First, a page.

The Cobb elections board will ask a Cobb County Superior Court judge to weigh in on whether the Board of Commissioners has the power to adopt its own electoral map under the home rule statute and overturn the Legislature-approved map — the unprecedented move commissioners made earlier this year.
After an hour-long executive session, the elections board voted Monday to request a declaratory judgment, which can be issued by a judge prior to litigation to provide clarity and issue guidance on the issue in question.
“I’d like to move that we request our counsel to file a motion in Superior Court requesting a declaratory judgment with regard to the disparity between the county commission adopted position, and the Legislature’s adopted maps,” said Steve Bruning, an elections board member.
During the process to redraw district lines earlier this year, Republican lawmakers in the General Assembly bypassed the traditional process and drew an electoral map in Cobb that could force Commissioner Jerica Richardson out of her seat two years before the end of her term and strengthened GOP strongholds in the county.
Richardson has previously said she has no intentions of leaving the board in January, even though commissioners must reside in the districts they represent.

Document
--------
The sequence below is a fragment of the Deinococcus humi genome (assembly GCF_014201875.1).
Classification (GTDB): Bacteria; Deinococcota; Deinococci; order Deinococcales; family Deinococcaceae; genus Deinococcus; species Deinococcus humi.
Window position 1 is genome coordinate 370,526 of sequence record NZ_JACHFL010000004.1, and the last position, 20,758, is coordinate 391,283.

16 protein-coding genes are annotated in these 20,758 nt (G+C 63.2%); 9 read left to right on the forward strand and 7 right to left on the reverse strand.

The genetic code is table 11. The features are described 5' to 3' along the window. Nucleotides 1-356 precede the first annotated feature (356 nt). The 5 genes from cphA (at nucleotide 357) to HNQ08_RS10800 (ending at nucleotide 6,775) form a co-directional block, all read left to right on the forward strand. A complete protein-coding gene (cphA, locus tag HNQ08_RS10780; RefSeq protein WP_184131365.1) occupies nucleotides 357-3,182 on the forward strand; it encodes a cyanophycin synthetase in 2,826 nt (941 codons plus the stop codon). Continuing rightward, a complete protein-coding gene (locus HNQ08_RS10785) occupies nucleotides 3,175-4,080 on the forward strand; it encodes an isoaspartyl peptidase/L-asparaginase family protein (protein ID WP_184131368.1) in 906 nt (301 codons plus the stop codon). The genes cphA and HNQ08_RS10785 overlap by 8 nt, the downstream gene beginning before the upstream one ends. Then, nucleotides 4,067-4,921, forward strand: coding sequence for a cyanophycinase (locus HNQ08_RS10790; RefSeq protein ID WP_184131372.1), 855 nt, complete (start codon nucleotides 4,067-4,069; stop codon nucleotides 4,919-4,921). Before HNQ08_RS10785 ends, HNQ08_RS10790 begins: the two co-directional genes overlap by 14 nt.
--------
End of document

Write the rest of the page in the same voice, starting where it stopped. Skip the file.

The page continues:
Chairwoman Lisa Cupid said beginning Jan. 1, 2023, when the electoral map goes into effect, the county will be operating under the map passed under the home rule statute by the board this fall.
“Our plans are to continue with our maps until there’s a successful legal challenge,” Cupid said.
Georgia state Sen.-elect Ed Setzler prompted the election board’s discussion on the matter by publicly asking them to agree to use the Legislature-approved map, disregarding the county’s map as unlawful, based on an unofficial opinion letter issued by the Office of Legislative Counsel.
“My goal today is to avoid litigation,” Setzler said. “This should be a simple matter of law.”
Given the possibility of a future lawsuit, Elections Attorney Daniel White recommended the board discuss the matter in executive session, after which they voted to seek a judgment from the courts.
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